The roaring forties are strong westerly winds that bring wild weather to southern Australia. As it turns out, they also blow across a region of Tasmania known for particularly tasty lamb.

Shayne McCallum of Melbourne barbeque joint Up in Smoke swears by it. When tasked with creating a recipe using Bull’s-Eye Original BBQ sauce, McCallum chose to showcase lamb ribs.

“We buy a lot of meat from Flinders + Co, and this is a new Tasmanian lamb that they're calling ‘Roaring Forties’–it's really very good,” he says.

“The Bull’s-Eye sauce has fantastic consistency, which was perfect for sticking to the smoked lamb ribs. The big smoky flavour and its sweetness are the reasons why we wanted to use it.”

If you visit Up in Smoke before November 20, you can try the limited-edition lamb dish yourself. In the meantime, here are some of McCallum’s tips on glazing the perfect lamb rib.

Don’t go overboard
McCallum quickly decided that the new lamb would make the perfect vessel for his choice of Bull’s Eye sauce, which is the brand’s original barbeque sauce.

“We're doing two things with the sauce,” he explains. “The first thing is that we use [it] as a kind of marinade: we rub it onto the raw meat so that the salt and pepper will stay on it. It caramelises nicely. You have to use a very light coating – too much and it might go too dark or burn – but it works well."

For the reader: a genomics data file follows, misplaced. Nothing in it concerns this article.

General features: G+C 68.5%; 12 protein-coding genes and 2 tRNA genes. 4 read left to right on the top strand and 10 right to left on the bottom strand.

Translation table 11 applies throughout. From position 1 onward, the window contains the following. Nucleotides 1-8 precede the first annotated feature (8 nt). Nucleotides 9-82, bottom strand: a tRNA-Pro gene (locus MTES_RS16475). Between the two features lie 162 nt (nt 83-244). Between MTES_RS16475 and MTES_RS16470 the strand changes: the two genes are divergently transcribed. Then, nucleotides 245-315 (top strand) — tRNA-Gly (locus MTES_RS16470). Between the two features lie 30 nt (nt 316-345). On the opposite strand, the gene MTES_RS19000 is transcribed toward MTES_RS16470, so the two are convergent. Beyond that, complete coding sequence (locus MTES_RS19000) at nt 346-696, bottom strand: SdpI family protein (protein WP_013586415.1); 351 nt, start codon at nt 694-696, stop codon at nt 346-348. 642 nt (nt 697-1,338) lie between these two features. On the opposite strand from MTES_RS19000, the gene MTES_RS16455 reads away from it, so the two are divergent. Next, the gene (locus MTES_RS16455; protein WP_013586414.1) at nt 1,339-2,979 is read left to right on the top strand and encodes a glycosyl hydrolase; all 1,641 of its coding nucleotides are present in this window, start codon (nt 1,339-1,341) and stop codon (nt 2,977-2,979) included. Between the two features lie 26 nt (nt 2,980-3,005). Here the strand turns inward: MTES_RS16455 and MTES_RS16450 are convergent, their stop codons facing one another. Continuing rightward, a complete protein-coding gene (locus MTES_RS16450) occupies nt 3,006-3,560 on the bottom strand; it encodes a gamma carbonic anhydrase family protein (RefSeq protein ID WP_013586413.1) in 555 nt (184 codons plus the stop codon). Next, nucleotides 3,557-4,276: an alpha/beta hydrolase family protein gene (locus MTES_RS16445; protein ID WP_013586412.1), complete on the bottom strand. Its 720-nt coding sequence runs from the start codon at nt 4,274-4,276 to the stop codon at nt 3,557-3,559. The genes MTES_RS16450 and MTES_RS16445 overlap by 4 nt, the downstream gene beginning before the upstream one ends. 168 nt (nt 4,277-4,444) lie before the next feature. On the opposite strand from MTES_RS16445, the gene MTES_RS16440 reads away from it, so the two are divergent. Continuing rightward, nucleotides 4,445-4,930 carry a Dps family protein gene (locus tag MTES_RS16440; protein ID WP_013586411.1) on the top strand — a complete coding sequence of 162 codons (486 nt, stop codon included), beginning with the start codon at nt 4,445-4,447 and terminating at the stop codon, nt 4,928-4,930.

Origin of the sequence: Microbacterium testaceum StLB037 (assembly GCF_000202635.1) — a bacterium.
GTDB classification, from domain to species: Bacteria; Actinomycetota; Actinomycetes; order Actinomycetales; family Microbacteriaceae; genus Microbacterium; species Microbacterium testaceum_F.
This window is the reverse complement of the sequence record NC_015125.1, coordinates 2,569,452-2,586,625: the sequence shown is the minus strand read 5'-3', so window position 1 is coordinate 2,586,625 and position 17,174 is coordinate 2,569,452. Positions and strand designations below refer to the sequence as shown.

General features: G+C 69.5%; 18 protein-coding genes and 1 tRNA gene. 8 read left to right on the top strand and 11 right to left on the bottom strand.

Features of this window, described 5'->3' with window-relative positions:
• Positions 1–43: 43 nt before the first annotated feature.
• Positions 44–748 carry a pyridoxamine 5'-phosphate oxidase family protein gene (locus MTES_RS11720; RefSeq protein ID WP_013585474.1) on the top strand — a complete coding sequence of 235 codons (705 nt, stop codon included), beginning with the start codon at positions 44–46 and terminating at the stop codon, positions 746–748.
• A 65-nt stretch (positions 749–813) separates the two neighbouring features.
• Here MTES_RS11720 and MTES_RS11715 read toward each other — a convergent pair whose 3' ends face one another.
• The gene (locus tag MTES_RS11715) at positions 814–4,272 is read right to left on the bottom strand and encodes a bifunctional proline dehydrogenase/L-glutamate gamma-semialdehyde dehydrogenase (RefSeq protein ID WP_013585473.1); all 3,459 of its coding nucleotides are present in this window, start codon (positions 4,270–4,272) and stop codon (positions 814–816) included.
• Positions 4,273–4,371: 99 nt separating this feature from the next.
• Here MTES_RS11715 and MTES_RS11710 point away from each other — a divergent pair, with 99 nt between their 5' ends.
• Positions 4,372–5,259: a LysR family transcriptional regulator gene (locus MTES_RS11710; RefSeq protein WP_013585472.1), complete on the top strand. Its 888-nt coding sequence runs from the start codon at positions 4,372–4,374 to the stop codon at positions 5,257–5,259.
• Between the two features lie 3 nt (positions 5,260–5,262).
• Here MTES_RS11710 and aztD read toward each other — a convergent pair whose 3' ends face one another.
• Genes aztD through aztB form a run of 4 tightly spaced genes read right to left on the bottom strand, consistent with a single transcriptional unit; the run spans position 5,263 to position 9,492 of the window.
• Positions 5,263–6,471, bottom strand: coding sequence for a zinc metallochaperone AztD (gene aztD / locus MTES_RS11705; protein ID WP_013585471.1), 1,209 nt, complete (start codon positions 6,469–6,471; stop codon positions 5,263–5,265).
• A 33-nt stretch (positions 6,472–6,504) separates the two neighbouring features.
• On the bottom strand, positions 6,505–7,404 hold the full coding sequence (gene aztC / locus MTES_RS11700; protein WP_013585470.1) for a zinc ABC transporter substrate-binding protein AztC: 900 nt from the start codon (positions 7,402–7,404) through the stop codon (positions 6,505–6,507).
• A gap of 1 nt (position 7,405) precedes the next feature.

Flash fry
At this point McCallum lets us in on a bit of a secret: flash frying. If you wouldn’t have thought of frying lamb ribs, you’re not alone, but as McCallum explains, there’s one simple reason for this particular trick of the trade. “What it does is create a very mild crust on [the lamb]. The outside of the rib has a bit of a crust anyway from the smoking, but the flash frying creates more of a crust around the entire piece. It makes the dish more textural – you get a mild crunch.”

“With lamb ribs it's quite popular.”

Balance it out
Once the ribs are prepared, they’re coated again in Bull’s-Eye Original BBQ sauce (“The surface of the fried ribs are the perfect vehicle for the BBQ sauce to stick to”) and plated up with salad, smoked almonds and Up in Smoke’s own house-pickled onions. “The almonds are a nice touch. Along with some fresh parsley, they cut through the fattiness of the meat.”

The parsley comes in the “green goddess” sauce, which embellishes a basic salad dressing — oil, vinegar, garlic, seasoning — with yogurt and a bunch of, well, green things: specifically, avocado, parsley and basil. “Ours also has jalapenos,” says McCallum.

The result is a dish that lets simple ingredients shine: good meat, good salad and good sauce. “Yeah, look, we're a pretty simple joint,” McCallum says. “[We specialise in] smoked meats on a tray, sandwiches and beer.”

The Roaring Forties lamb dish will be available at Up in Smoke from October 23 to November 20.

This article is produced by Broadsheet in partnership with Bull’s-Eye BBQ Sauce.